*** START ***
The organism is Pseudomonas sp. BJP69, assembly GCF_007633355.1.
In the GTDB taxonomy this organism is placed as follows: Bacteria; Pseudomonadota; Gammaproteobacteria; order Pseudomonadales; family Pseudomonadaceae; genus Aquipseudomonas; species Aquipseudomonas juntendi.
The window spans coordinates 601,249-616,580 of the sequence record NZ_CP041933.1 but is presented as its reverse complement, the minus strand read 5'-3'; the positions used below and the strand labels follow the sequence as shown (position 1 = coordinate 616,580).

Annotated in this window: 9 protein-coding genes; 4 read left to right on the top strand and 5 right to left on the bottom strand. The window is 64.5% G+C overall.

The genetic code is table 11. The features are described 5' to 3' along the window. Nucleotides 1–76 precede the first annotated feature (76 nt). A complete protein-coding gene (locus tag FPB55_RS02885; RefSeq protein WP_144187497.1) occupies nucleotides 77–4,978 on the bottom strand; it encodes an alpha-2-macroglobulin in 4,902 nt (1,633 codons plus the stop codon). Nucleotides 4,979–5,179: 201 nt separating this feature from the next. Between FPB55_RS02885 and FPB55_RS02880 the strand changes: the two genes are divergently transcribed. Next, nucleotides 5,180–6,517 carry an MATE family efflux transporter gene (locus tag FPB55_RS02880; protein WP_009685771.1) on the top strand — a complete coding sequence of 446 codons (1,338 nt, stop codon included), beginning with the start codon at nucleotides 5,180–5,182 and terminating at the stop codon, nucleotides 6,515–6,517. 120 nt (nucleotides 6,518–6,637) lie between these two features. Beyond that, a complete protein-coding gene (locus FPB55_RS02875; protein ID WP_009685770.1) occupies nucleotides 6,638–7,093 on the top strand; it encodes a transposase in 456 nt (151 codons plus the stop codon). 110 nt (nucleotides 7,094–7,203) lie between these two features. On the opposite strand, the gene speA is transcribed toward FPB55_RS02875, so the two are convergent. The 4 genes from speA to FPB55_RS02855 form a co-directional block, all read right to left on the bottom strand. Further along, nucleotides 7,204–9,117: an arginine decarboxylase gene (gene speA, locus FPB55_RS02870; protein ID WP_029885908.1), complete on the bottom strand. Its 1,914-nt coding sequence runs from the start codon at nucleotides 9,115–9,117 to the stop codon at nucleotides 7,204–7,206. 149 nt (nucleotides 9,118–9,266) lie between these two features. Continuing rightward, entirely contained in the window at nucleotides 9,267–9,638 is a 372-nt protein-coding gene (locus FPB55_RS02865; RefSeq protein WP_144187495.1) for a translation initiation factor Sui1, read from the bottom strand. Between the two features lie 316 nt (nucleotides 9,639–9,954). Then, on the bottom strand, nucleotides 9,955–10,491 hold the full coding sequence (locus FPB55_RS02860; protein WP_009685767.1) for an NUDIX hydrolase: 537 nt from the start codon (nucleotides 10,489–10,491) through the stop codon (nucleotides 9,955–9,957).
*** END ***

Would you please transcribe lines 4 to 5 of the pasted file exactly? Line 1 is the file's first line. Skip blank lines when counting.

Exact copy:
Annotated in this window: 9 protein-coding genes; 4 read left to right on the top strand and 5 right to left on the bottom strand. The window is 64.5% G+C overall.

The genetic code is table 11. The features are described 5' to 3' along the window. Nucleotides 1–76 precede the first annotated feature (76 nt). A complete protein-coding gene (locus tag FPB55_RS02885; RefSeq protein WP_144187497.1) occupies nucleotides 77–4,978 on the bottom strand; it encodes an alpha-2-macroglobulin in 4,902 nt (1,633 codons plus the stop codon). Nucleotides 4,979–5,179: 201 nt separating this feature from the next. Between FPB55_RS02885 and FPB55_RS02880 the strand changes: the two genes are divergently transcribed. Next, nucleotides 5,180–6,517 carry an MATE family efflux transporter gene (locus tag FPB55_RS02880; protein WP_009685771.1) on the top strand — a complete coding sequence of 446 codons (1,338 nt, stop codon included), beginning with the start codon at nucleotides 5,180–5,182 and terminating at the stop codon, nucleotides 6,515–6,517. 120 nt (nucleotides 6,518–6,637) lie between these two features. Beyond that, a complete protein-coding gene (locus FPB55_RS02875; protein ID WP_009685770.1) occupies nucleotides 6,638–7,093 on the top strand; it encodes a transposase in 456 nt (151 codons plus the stop codon). 110 nt (nucleotides 7,094–7,203) lie between these two features. On the opposite strand, the gene speA is transcribed toward FPB55_RS02875, so the two are convergent. The 4 genes from speA to FPB55_RS02855 form a co-directional block, all read right to left on the bottom strand. Further along, nucleotides 7,204–9,117: an arginine decarboxylase gene (gene speA, locus FPB55_RS02870; protein ID WP_029885908.1), complete on the bottom strand. Its 1,914-nt coding sequence runs from the start codon at nucleotides 9,115–9,117 to the stop codon at nucleotides 7,204–7,206. 149 nt (nucleotides 9,118–9,266) lie between these two features. Continuing rightward, entirely contained in the window at nucleotides 9,267–9,638 is a 372-nt protein-coding gene (locus FPB55_RS02865; RefSeq protein WP_144187495.1) for a translation initiation factor Sui1, read from the bottom strand. Between the two features lie 316 nt (nucleotides 9,639–9,954). Then, on the bottom strand, nucleotides 9,955–10,491 hold the full coding sequence (locus FPB55_RS02860; protein WP_009685767.1) for an NUDIX hydrolase: 537 nt from the start codon (nucleotides 10,489–10,491) through the stop codon (nucleotides 9,955–9,957).